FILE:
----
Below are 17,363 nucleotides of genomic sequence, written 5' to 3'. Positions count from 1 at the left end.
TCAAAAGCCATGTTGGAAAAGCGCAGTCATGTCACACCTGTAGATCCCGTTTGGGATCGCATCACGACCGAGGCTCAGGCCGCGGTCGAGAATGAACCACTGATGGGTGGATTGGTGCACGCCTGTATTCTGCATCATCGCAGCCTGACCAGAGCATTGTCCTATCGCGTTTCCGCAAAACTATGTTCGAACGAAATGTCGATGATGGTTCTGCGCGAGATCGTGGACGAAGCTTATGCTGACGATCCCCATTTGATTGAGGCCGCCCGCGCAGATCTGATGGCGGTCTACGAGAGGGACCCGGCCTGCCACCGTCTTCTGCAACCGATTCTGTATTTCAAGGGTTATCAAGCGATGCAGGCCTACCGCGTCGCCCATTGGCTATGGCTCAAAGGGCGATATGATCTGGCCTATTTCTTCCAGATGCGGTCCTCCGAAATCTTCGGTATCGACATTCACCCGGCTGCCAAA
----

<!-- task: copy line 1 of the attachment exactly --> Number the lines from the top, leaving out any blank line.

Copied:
Below are 17,363 nucleotides of genomic sequence, written 5' to 3'. Positions count from 1 at the left end.